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Changing Negative Thinking and Unwanted Habits:

Understanding Motivation for Self Care

Changing Negative Thinking and Unwanted Habits:

Understanding Motivation for Self Care
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At one time or another, we all have some aspect of repeated behavior or reactions that we want to change, although research has shown that only 10-20 percent of people successfully create persistent, lasting new habitual behavior. One of the main reasons for this is that most people are unaware of the principles of change required to re-program the deep parts of the brain responsible for automated behavior that drives much of our daily lives. Hypnotherapy focuses on those very principles of change, using altered states of consciousness to access the subconscious mind where the programs within our neural networks operate beneath ordinary awareness.

The conscious mind is the seat of our logical, analytical reasoning, utilizing about 5 percent of our physical brain. The remaining 95 percent of our brain is called the subconscious and unconscious mind that manages everything else including bodily autonomic functions, emotions, feelings, memories, belief systems, sensory perception, imagination, intuition and learned skills. We are usually aware of the activated parts of our personalities, or ego, but may not be familiar with other aspects of personality and identity that lie in the shadows of our mind. Automated behaviors like language, getting dressed, driving a car, or playing particular sports make life easier in most situations but also can take the form of undesirable habits.

We think, communicate and understand the world with words in a system of language. We create new things by putting words together with writing. Words form the link between the physical, psychological and spiritual worlds, even if non-verbal. How we use words shapes our reality, primes our actions and controls our behavior because they instruct the subconscious mind as to what we want to perceive and experience. Images and other sensory input are converted into words by the mind as meaning. And when we see or hear words, it automatically triggers images. This is why what we think, in words, is what we create and act upon.

The subconscious mind will act upon what we repetitively say to ourselves, or the dominant content of thoughts, whether positive or negative. So if a person continually thinks to themselves that they are not good enough, or are worthless, the mind will direct your behaviors as if you are not worth caring about. Most of the time, negative core beliefs about the self are determined during childhood, when we lack full wisdom and experience to correctly respond to and cope with stressful situations that inevitably arise. Before the age of seven years, children download everything their parents say to them without a critical filter. So if a parent, even once, angrily speaks in a moment of fatigue that you have not meet their expectations, you may come to a not good enough conclusion that affects the rest of your life until you change that subconscious belief.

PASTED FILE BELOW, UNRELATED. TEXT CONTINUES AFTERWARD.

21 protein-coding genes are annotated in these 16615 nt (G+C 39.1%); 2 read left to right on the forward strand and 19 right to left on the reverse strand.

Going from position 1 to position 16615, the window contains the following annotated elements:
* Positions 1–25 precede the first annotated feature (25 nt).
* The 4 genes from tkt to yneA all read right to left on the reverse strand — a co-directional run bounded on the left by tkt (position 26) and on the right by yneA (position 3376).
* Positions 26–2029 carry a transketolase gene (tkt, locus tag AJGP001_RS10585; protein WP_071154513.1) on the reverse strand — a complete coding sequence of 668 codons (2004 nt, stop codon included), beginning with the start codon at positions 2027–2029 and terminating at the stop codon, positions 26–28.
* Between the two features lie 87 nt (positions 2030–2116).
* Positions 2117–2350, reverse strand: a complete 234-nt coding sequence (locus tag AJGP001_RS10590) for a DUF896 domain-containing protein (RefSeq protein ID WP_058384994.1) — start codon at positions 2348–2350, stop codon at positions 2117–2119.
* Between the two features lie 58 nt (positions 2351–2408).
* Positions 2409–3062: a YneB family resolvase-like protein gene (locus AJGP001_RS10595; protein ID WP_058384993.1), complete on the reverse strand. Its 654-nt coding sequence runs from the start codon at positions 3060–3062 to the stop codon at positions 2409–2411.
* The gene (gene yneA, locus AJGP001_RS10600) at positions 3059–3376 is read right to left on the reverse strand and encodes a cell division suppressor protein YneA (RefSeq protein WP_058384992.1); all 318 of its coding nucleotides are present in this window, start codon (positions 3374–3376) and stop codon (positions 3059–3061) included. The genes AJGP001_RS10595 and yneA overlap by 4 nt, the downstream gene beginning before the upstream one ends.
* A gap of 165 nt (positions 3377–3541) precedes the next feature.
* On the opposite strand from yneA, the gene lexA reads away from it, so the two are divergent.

It is normal and necessary to assess the consequences of our choices and actions; otherwise we would just plunge blindly and unsafely through life. However, sometimes the inner judgmental part of us can become overly critical, harsh, shaming or moralistic with misguided intentions to hold you to a perfectionist line of social norms and expectations. Bossy parts can become too strong as a result of experiences being taught what we should and should not do as children. Eventually we add to those expectations from a wider community that may make them worse or create internal conflicts. Those with sensitive, introverted temperaments are particularly reactive to stern parental voices. Perfectionism is often an indicator of having a powerful inner critic, which can cause difficulty in forgiving yourself for small mistakes or being angry enough to call yourself a loser or lazy, for example.

The above negative inner dialog inevitably results in unhealthy habits in which we don't honor and take good care of ourselves, such as with unhealthy eating or lack of exercise. Hypnotherapy can help to increase awareness of limiting core beliefs and emotions plus deliver positive suggestions directly to the subconscious mind. Although emotions and core beliefs in the subconscious mind eventually always wins over will power, mindful intentional thought does help because the subconscious mind seeks guidance from the conscious mind. Precisely defining the positive, opposite outcome of a negative behavior and repeating it consistently will re-program the subconscious mind.

On average, it is necessary to tell yourself what you do want to do repeatedly for about 2 months in order to create new neural networks and automated behavior. Habits are triggered by certain emotions, thoughts or experiences but will begin to change as soon as you interrupt the old pattern, even if it’s only a minor, different activity. Each positive change builds on the previous changes. New outcomes require new thoughts and actions. Following up your hypnotherapy with self-hypnosis, performing certain energy exercises, and repeating the suggestions will carry you forward to a successful outcome.

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